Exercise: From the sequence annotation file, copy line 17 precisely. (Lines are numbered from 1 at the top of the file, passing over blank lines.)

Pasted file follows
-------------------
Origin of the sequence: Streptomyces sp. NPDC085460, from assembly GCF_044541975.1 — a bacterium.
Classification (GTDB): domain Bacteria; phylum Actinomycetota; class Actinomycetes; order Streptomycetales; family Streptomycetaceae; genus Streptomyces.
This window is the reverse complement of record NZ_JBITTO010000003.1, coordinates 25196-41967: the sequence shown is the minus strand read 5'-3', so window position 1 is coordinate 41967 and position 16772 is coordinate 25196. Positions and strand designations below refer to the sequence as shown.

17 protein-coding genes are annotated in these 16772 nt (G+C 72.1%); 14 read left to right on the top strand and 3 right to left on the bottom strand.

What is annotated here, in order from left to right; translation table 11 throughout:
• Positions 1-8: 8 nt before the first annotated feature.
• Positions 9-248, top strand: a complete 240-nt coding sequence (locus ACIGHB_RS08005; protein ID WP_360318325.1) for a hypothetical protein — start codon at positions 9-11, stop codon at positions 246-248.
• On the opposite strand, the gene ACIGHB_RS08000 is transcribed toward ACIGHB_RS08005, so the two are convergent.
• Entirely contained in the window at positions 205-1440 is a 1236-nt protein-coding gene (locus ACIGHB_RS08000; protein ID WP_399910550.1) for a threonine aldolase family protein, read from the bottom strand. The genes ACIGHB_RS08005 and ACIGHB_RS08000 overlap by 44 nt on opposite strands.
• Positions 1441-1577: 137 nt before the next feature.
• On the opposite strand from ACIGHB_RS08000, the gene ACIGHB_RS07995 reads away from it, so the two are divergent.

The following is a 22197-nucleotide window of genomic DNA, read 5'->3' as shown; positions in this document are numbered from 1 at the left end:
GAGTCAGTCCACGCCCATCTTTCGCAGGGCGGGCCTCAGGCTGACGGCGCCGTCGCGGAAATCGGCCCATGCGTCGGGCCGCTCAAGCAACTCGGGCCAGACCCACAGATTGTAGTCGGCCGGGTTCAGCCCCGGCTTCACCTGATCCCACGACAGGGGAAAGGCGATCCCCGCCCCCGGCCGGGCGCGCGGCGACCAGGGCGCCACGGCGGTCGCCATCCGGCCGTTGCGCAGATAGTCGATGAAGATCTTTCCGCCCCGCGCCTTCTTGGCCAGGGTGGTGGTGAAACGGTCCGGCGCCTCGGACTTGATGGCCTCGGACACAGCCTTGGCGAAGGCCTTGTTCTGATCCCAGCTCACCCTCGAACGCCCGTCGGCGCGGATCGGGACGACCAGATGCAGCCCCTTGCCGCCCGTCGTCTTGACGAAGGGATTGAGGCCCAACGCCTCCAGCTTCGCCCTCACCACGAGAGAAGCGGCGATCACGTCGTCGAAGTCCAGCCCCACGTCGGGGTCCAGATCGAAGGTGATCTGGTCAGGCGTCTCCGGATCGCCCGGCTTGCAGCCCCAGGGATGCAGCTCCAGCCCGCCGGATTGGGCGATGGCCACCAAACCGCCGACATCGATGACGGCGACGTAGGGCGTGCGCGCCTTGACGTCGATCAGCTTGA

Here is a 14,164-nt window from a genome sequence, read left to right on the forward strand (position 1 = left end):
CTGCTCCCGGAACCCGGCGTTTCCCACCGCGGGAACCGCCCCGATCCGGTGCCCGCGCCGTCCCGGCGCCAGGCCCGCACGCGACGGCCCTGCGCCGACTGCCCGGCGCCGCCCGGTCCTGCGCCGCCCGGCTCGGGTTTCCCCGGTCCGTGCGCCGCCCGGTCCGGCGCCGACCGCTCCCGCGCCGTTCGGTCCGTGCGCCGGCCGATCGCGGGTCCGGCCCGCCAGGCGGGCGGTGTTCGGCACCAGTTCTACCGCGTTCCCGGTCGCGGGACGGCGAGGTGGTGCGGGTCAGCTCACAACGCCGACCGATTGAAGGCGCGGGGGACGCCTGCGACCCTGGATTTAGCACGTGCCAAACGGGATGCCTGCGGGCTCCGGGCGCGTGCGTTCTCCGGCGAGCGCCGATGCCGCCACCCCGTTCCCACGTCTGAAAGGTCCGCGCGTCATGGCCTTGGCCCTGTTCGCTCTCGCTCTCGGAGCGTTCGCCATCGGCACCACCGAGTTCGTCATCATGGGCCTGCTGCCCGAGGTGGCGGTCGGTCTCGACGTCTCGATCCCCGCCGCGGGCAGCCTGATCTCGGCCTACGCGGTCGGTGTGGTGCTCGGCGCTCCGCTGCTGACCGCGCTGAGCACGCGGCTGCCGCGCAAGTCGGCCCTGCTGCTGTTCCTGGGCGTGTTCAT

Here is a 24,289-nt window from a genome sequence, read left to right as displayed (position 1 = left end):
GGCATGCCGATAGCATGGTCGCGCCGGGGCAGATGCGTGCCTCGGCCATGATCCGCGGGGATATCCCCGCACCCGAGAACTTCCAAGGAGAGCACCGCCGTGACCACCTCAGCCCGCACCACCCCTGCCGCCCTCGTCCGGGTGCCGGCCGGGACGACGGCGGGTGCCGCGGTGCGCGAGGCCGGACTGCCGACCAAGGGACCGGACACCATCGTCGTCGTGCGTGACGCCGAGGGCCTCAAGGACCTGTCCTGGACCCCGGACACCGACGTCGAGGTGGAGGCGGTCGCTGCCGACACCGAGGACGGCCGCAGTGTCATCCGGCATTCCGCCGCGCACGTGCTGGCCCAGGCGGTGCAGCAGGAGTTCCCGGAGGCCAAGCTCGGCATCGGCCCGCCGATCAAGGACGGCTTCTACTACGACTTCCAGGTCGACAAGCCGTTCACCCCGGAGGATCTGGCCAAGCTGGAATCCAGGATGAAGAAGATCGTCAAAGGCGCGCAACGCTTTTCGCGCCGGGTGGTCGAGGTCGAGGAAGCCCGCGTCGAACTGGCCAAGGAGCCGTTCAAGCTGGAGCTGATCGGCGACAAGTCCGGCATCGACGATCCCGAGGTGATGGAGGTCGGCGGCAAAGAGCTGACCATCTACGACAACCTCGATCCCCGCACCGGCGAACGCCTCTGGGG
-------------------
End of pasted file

GGCATGCCGATAGCATGGTCGCGCCGGGGCAGATGCGTGCCTCGGCCATGATCCGCGGGGATATCCCCGCACCCGAGAACTTCCAAGGAGAGCACCGCCGTGACCACCTCAGCCCGCACCACCCCTGCCGCCCTCGTCCGGGTGCCGGCCGGGACGACGGCGGGTGCCGCGGTGCGCGAGGCCGGACTGCCGACCAAGGGACCGGACACCATCGTCGTCGTGCGTGACGCCGAGGGCCTCAAGGACCTGTCCTGGACCCCGGACACCGACGTCGAGGTGGAGGCGGTCGCTGCCGACACCGAGGACGGCCGCAGTGTCATCCGGCATTCCGCCGCGCACGTGCTGGCCCAGGCGGTGCAGCAGGAGTTCCCGGAGGCCAAGCTCGGCATCGGCCCGCCGATCAAGGACGGCTTCTACTACGACTTCCAGGTCGACAAGCCGTTCACCCCGGAGGATCTGGCCAAGCTGGAATCCAGGATGAAGAAGATCGTCAAAGGCGCGCAACGCTTTTCGCGCCGGGTGGTCGAGGTCGAGGAAGCCCGCGTCGAACTGGCCAAGGAGCCGTTCAAGCTGGAGCTGATCGGCGACAAGTCCGGCATCGACGATCCCGAGGTGATGGAGGTCGGCGGCAAAGAGCTGACCATCTACGACAACCTCGATCCCCGCACCGGCGAACGCCTCTGGGG